Embrace Digital Channels to Drive Transformation
The term “digital channels” has become core to the contact center lexicon recently, and for good reason. Much of this pertains to how the adoption of relatively new communication channels is impacting the customer experience (CX) landscape, and contact center leaders need to respond. The starting point is to understand what this term actually involves, and how these channels are being used.
Embracing digital channels is important, not just for providing a better CX today, but also for transforming the very nature of customer service. Here are the basic concepts that define digital channels and customer engagement.
Customer Engagement Across Digital Channels
Many contact centers are still call centers, and while the transition to omnichannel is ongoing, the focus is generally voice and adding other traditional channels, such as email. As demographics trend younger, digital natives now represent a major segment across all markets, and their CX expectations are much different. Not only are they comfortable with omnichannel communication, but they have strong preferences for digital channels. For these customers, telephony call center tends to be a last resort for customer service – especially landlines – so their communications needs will be much different than with digital immigrants.
Before considering which digital channel(s) you need to pay attention to for customer loyalty, it’s important to note that these channels aren’t all that new – they’re just new for the call center. Digital natives have been using them routinely in their social circles, and it’s only natural for them to expect to use them for customer service.
The mix of communication channels will vary more now, as digital communication channels become more widely used for customer service. Below are leading examples of the list of digital channels that contact centers can be adopting in order to engage with customers based on their preferences. Add these new digital communication channels and find the best fit for your customer demands.
- Web Chat
- Social Media
- Conversational AI
Optimize CX with Digital Engagements
Aside from there being a wide range of digital communication channels, the use of digital customer engagements is more pervasive than with traditional channels. Rather than being confined to desk-mode options, many of these are used extensively or solely on mobile devices, and that creates new considerations for agents to manage.
Typing out messages on a smartphone can take longer than at a desk, audio quality can be poor, smaller screens make it harder to share information, etc. All of these can impact communication efficacy with agents, but this doesn’t deter mobile-first customers who want service in the moment, and for them, digital channels are the most convenient.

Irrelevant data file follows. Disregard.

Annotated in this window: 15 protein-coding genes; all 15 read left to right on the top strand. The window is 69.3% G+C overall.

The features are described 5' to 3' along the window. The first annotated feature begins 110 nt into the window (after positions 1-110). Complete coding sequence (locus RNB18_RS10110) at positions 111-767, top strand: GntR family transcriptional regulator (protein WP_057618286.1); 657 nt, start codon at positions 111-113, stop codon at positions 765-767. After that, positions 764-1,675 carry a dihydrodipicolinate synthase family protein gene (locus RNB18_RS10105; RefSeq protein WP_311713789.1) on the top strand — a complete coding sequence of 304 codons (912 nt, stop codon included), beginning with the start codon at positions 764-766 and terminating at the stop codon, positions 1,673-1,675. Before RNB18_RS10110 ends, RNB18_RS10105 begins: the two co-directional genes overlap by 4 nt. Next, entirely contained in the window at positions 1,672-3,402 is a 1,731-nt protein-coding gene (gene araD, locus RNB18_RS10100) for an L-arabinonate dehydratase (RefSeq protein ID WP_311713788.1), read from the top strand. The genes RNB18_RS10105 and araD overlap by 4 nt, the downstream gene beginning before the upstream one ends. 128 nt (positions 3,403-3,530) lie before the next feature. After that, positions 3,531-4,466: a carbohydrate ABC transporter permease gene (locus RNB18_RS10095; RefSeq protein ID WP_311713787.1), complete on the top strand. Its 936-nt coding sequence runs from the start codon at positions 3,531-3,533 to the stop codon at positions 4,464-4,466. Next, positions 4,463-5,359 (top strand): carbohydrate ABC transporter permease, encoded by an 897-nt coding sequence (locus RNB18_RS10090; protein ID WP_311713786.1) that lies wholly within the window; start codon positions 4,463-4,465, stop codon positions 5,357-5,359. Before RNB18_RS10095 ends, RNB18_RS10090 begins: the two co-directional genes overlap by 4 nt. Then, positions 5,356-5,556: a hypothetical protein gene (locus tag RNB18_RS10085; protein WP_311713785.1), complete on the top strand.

Not only does a lot of digital channel engagement occur in mobile settings, but AI is playing a larger role here, with the goal of improving customer experience. This opens up a greater range of use cases for customer service automation, that aren’t possible with conventional channels like telephony and email. Self-service should be central to your thinking for the use of digital channels. Not only does artificial intelligence (AI) raise the bar from legacy IVR options, but these improved capabilities align with preferences from digital natives to use self-service as a first resort. This will lead to better CX outcomes, and will help operational efficiencies.
Both AI and mobility create a broad range of attractive use cases for digital communication channels, and this simply makes the customer engagement opportunity larger than what traditional communication channels can support. That said, having more ways to engage is no guarantee of better CX outcomes; rather, your agents now have more options to interact with customers.
As a final takeaway, IT leaders should also keep in mind that the use of digital channels isn’t confined just to the contact and call center. The social nature of many of these channels makes them ideal vehicles for sales and marketing operations to interact with customers. While these interactions aren’t about providing customer service, they are very much part of CX, and if your organization has a strategic focus on CX, then it should be clear that digital channels have an important role to play.